WYDEN BILL GAINS SUPPORT: Sen. Ron WydenRonald (Ron) Lee WydenOn The Money: Inside the Mueller report | Cain undeterred in push for Fed seat | Analysis finds modest boost to economy from new NAFTA | White House says deal will give auto sector B boost Government report says new NAFTA would have minimal impact on economy Hillicon Valley: Washington preps for Mueller report | Barr to hold Thursday presser | Lawmakers dive into AI ethics | FCC chair moves to block China Mobile | Dem bill targets 'digital divide' | Microsoft denies request for facial recognition tech MORE on Thursday touted that his cyber bill that aims to strengthen election security -- in part by requiring paper ballots -- is gaining steam among other Democratic senators.

Sens. Tammy DuckworthLadda (Tammy) Tammy DuckworthWarren, Gillibrand ask Defense whether border deployments hurt troop readiness Overnight Energy: Bipartisan Senate group seeks more funding for carbon capture technology | Dems want documents on Interior pick's lobbying work | Officials push to produce more electric vehicle batteries in US Bipartisan senators want 'highest possible' funding for carbon capture technology MORE (D-Ill.), Tammy BaldwinTammy Suzanne BaldwinOnly four Dem senators have endorsed 2020 candidates Democratic proposals to overhaul health care: A 2020 primer More than 30 Senate Dems ask Trump to reconsider Central American aid cuts MORE (D-Wis.), Maria CantwellMaria Elaine CantwellMore than 30 Senate Dems ask Trump to reconsider Central American aid cuts 737 crisis tests Boeing's clout in Washington State rules complicate push for federal data privacy law MORE (D-Wash.), and Gary PetersGary Charles PetersCongress opens door to fraught immigration talks GOP campaign group goes after Senate Dems over 'Medicare for all' Bipartisan senators offer bill to expand electric vehicle tax credit MORE (D-Mich.) have signed on to support The Protecting American Votes and Elections (PAVE) Act  just weeks before the 2018 midterm elections

The bill also calls for "risk-limiting" audits for all federal elections.

"The longer we wait to put real measures in place to protect our election systems, the more vulnerable our democracy becomes to the threat of hackers and foreign adversaries." Wyden said in a statement. "I welcome the support of my colleagues today, which demonstrates the increasing need for Congress to take real action to confront these threats head on."


APPLE TO THE RESCUE: Apple CEO Tim Cook announced Wednesday that his company plans to donate to hurricane relief efforts in the wake of Hurricane Michael.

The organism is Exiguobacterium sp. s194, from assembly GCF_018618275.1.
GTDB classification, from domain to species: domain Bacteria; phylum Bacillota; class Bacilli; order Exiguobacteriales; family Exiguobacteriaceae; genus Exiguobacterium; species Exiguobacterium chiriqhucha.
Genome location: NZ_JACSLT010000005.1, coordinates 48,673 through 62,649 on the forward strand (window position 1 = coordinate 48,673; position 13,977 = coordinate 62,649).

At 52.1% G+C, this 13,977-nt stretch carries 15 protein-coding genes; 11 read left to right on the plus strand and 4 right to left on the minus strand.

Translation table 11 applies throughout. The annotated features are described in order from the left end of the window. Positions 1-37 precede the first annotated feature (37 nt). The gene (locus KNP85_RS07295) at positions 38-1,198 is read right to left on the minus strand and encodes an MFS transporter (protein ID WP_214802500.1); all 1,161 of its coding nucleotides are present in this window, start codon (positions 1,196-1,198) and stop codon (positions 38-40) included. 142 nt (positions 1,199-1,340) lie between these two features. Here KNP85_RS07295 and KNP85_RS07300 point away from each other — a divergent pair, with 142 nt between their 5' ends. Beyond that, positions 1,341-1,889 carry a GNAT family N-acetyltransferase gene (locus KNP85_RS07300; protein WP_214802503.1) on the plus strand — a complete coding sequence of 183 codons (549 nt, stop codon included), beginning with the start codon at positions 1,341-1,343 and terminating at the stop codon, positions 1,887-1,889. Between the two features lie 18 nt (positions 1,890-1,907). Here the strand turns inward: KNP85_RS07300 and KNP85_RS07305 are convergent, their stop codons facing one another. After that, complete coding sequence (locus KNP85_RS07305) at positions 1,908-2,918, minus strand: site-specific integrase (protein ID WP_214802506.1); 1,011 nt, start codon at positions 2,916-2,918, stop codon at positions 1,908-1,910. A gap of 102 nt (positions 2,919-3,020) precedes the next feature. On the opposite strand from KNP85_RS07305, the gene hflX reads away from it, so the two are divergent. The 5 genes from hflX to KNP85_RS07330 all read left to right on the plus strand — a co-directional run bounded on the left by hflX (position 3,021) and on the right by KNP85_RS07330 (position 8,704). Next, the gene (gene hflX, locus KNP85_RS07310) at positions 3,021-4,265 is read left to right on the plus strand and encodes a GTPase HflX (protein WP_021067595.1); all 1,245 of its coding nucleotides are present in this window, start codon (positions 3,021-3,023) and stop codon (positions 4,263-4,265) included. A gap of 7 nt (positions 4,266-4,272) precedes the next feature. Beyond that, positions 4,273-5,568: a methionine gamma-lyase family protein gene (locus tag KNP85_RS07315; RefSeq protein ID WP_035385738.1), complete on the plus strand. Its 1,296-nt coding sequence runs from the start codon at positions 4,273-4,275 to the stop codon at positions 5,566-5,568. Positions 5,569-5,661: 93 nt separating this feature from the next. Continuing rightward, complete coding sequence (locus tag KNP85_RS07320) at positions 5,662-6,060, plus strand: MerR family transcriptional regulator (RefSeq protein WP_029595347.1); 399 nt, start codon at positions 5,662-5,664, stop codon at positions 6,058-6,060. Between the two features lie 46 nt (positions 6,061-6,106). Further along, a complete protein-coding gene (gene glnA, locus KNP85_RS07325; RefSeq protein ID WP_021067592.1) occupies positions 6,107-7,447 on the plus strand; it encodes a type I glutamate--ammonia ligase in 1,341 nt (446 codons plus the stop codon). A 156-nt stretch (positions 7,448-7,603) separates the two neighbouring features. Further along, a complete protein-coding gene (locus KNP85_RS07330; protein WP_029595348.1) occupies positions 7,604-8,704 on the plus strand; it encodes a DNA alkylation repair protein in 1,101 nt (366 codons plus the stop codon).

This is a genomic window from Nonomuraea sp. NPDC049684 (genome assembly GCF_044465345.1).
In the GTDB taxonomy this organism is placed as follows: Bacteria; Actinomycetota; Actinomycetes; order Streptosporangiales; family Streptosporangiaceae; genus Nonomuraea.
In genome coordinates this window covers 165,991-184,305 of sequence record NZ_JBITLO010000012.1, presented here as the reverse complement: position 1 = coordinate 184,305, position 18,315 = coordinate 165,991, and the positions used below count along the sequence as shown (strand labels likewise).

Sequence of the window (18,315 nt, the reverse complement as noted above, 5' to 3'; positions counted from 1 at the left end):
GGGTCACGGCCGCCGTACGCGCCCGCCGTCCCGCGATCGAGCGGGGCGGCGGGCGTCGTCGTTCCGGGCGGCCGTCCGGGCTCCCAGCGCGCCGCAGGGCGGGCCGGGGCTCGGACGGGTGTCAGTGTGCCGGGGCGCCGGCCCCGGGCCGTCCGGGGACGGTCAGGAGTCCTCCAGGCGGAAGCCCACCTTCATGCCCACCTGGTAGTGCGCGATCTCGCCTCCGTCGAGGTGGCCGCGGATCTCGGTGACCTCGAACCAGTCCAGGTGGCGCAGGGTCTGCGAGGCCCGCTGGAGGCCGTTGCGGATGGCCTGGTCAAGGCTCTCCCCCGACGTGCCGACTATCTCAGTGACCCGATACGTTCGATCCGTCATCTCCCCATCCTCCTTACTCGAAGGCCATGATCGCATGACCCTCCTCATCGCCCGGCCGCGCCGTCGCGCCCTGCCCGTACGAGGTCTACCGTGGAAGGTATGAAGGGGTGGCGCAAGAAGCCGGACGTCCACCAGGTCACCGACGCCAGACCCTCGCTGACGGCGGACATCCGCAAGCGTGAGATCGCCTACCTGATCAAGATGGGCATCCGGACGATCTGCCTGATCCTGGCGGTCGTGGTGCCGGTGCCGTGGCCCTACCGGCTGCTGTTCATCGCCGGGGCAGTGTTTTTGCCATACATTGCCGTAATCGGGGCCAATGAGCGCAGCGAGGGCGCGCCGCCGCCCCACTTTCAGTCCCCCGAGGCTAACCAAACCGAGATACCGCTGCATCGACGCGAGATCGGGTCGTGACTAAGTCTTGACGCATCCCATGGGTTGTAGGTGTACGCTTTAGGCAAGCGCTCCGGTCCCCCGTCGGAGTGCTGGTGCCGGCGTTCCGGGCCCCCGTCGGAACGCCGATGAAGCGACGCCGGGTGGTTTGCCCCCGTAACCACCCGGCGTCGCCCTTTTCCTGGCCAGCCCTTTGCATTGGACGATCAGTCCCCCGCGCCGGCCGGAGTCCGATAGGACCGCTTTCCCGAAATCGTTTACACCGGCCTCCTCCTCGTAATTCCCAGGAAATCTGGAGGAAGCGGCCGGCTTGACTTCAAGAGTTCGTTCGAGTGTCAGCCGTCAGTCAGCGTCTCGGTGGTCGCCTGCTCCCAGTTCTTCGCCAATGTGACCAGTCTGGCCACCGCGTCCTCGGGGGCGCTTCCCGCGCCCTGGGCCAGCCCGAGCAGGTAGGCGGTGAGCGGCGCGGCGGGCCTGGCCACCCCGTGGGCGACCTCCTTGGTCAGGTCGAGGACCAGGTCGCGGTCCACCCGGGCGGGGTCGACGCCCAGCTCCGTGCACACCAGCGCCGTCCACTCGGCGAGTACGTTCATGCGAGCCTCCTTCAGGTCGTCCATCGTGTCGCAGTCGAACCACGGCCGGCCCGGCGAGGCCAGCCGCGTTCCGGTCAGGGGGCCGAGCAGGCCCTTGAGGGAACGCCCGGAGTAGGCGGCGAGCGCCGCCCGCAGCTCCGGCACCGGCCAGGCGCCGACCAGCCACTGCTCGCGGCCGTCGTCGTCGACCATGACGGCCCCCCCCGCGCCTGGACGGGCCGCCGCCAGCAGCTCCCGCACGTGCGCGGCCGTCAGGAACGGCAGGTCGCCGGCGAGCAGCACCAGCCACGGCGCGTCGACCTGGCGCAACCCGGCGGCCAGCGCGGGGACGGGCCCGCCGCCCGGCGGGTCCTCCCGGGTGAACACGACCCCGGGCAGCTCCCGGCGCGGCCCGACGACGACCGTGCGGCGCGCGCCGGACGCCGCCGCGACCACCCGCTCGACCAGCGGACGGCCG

In a pair of tweets, Cook wrote that the affected region "holds a special place in [his] heart."

"I grew up on the shores of the Gulf Coast, near Pensacola and Mobile, and that region holds a special place in my heart," Cook tweeted. "That's never been more true than now. To all those communities in the path of Hurricane Michael, you are in my prayers. Please stay safe."

Read more here.


COME OUT AND CELEBRATE: Facebook launched a new feature on Thursday to help its LGBTQ users celebrate National Coming Out Day.

For the first time, the platform added "Came Out" as a life event on user's profiles. People can now list "Came Out" on their profiles along with other events like graduating from high school, starting a job and getting married.

Tudor Havriliuc, a vice president at Facebook, told NBC News that the company hopes the feature will prompt people to share their own coming out stories.

"For the LGBTQ community, Facebook is a way for you to come out, celebrate your pride and find support," Havriliuc said. "Visibility is so important because it changes hearts and minds about being LGBTQ when friends and family see us living our true lives."

Read more here.

BLAMING BIAS: Sen. Bernie SandersBernard (Bernie) SandersCory Booker has a problem in 2020: Kamala Harris Wage growth shaping up as key 2020 factor for Trump Booker to supporter who wanted him to punch Trump: 'Black guys like us, we don't get away with that' MORE (I-Vt.) is taking a shot at Facebook and Google as well as the GOP in a new video about Supreme Court Justice Brett KavanaughBrett Michael KavanaughCory Booker has a problem in 2020: Kamala Harris McGahn's lawyer pushes back after Giuliani knocks his credibility Grassroots America shows the people support Donald Trump MORE.

In the video posted on Sanders' Twitter account, his senior advisor, Ari Rabin-Havt, criticized Republicans as being hypocritical in their claims that Google and Facebook are biased against conservatives.

Rabin-Havt pointed to Facebook vice president of public policy Joel Kaplan's support of Kavanaugh's nomination and Google's donations to the Federalist Society, a conservative legal organization that has been instrumental in picking conservative Supreme Court Justices, in making the argument that Google and Facebook are not biased toward the left.

Read more here.


A LIGHTER CLICK: Everything is bad now.


AN OP-ED TO CHEW ON: It's not just foreign state-owned telecom posing a threat.



House GOP sets deposition deadline for Fusion GPS co-founder. (The Hill)

Tech executives just now distance themselves from MBS. (BuzzFeed)

Mark WarnerMark Robert WarnerDems reject Barr's offer to view Mueller report with fewer redactions GOP senators divided on Trump trade pushback Hillicon Valley: Trump unveils initiatives to boost 5G | What to know about the Assange case | Pelosi warns tech of 'new era' in regulation | Dem eyes online hate speech bill MORE takes shots at tech in a new interview. (The Atlantic)

From memes to Infowars: How 75 fascist activists were "red-pilled" (Bellingcat)